In a paper published online in the Journal of Molecular Diagnostics, a group led by Richard Willson from the University of Houston describe using dengue virus as a model to test a novel method that combines highly sensitive RT-PCR amplification of virus strains with serotype and finer-level identification by mass spectrometry. The researchers analyzed RNA fragments produced by guanosine-specific RNase T1 digestion using matrix-assisted laser desorption/ionization-time of flight mass spec. After comparing the pattern of fragment masses to a mass database, a database was created by computationally fragmenting 2,517 dengue strains. "Computationally, all 2,517 strains in the mass database were correctly identified at the serotype level from the predicted PCR product," they write. "The methodology was successfully demonstrated experimentally by identifying the serotypes of eight test strains using mosquito cell cultures infected with strains of all four serotypes and with full-length cDNA clones."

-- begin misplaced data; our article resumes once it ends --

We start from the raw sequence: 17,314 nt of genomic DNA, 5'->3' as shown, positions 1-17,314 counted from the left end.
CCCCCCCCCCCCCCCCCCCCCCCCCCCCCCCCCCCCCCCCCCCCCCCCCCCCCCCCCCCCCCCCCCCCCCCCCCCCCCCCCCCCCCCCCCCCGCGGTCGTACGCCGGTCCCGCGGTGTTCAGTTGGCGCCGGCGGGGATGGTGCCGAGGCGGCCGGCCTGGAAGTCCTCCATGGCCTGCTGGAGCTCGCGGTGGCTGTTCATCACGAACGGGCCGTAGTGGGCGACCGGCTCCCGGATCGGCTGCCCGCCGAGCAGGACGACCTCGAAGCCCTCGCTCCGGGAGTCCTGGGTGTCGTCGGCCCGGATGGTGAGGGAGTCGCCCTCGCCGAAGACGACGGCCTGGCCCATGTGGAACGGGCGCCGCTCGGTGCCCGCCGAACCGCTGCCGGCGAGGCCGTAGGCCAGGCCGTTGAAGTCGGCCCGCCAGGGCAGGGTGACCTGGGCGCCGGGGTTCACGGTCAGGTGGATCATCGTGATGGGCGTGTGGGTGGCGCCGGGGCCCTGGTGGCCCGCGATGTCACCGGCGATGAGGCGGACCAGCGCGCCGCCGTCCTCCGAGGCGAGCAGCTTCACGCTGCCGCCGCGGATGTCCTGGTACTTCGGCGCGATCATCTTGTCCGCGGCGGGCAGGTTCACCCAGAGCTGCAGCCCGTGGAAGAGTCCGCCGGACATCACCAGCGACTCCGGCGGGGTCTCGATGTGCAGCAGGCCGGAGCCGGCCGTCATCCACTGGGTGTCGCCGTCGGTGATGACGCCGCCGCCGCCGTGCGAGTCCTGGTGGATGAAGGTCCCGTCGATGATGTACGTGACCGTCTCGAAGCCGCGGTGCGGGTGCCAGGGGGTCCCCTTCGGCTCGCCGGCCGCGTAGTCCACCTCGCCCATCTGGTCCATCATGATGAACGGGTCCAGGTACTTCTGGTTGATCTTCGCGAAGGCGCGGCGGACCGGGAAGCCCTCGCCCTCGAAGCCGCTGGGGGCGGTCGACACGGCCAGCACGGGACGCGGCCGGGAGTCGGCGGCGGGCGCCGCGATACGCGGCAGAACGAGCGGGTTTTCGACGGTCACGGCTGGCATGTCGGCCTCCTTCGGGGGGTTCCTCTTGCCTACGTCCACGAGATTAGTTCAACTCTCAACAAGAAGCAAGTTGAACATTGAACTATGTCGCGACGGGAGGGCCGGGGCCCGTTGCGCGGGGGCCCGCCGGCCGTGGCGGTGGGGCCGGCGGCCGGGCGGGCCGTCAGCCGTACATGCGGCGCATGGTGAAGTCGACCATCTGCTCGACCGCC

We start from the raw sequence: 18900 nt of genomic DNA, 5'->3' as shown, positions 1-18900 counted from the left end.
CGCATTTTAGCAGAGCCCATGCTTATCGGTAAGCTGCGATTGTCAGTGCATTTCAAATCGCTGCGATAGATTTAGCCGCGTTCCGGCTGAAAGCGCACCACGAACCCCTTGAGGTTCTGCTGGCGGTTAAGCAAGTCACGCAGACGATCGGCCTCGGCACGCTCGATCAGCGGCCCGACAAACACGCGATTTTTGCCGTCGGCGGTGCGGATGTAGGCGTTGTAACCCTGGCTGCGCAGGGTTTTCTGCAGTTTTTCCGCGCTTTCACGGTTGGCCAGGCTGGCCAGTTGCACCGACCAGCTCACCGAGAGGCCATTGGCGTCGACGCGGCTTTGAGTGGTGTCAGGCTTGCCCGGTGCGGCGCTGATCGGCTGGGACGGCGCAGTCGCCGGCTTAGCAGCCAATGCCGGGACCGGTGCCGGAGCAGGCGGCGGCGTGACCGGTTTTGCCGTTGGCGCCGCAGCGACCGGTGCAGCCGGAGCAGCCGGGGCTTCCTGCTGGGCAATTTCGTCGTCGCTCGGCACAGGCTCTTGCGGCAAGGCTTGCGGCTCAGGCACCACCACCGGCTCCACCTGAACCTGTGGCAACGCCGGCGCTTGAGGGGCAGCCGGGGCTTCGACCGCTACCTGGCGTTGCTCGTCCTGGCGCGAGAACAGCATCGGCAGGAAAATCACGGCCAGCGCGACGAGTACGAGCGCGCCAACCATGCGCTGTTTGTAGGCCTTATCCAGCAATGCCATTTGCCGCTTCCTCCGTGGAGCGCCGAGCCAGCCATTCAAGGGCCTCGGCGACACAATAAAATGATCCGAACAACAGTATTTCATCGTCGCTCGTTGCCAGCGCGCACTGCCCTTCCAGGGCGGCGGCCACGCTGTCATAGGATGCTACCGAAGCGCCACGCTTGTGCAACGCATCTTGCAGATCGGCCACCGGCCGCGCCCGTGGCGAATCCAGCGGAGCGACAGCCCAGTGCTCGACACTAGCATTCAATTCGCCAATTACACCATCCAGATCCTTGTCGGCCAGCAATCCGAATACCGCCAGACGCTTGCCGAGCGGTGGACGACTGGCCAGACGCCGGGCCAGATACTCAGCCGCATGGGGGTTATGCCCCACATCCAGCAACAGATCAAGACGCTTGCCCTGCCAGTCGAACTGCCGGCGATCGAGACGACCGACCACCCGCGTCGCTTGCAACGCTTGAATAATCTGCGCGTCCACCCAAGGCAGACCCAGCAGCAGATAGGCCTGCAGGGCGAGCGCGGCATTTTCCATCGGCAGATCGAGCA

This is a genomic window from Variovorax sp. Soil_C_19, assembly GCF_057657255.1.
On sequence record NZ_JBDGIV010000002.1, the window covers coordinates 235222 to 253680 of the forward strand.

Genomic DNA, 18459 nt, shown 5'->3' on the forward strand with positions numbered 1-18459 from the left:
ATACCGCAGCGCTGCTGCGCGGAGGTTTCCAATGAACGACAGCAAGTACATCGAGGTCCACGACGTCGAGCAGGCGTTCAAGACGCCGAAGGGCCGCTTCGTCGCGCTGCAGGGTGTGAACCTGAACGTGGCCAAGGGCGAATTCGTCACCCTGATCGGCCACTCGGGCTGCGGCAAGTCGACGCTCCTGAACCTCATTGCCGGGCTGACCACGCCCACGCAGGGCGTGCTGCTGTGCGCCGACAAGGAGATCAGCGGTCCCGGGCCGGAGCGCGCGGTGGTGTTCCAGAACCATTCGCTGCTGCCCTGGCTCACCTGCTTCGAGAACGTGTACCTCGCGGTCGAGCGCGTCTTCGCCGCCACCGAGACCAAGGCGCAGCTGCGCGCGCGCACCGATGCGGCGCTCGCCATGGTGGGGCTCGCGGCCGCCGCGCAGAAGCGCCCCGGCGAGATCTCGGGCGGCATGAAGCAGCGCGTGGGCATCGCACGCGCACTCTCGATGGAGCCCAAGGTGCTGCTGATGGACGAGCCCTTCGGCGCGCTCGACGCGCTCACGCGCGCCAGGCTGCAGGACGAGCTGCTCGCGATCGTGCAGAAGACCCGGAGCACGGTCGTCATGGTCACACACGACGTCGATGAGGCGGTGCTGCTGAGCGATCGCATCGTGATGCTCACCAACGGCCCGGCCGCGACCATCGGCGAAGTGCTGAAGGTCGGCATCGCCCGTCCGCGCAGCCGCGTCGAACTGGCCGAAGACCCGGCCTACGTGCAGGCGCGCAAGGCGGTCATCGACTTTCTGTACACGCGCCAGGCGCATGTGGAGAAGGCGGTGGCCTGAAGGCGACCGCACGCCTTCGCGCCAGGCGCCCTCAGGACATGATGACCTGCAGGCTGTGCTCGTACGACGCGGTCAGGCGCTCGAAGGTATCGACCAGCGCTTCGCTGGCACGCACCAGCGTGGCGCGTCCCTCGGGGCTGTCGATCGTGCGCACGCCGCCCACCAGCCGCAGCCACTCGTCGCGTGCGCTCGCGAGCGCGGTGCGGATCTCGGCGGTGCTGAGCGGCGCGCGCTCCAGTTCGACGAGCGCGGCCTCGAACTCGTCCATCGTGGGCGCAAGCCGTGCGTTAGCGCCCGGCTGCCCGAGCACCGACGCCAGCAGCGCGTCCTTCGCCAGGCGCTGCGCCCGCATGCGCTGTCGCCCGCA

Also in the Journal of Molecular Diagnostics, a South Korean research team presents an innovative multiplex genotyping method called GTPlex-PyroSeq. Their new platform is a two-step process comprised of multiplex PCR which is then followed by a single reaction of pyrosequencing. In the paper, the authors show how GTPlex-PyroSeq can be effectively used for determining multiple human papillomavirus genotypes by comparing their assay with direct sequencing and HPV DNA chip analysis of 80 samples from high-risk, HPV-positive patients. "We found in single-type infections, 100 percent concordance with direct sequencing (70 of 80 perfect matches) and 97.5 percent concordance with HPV DNA chip data (50 of 80 perfect matches)," they write. "Additionally, our system was superior to direct sequencing in detection of multiple infections (12 of 80), with a limit of detection of 100 copies. The scalability of this multiplex system, with its open-platform design and ability to use various sample types, makes the GTPlex applicable for use in multiple settings."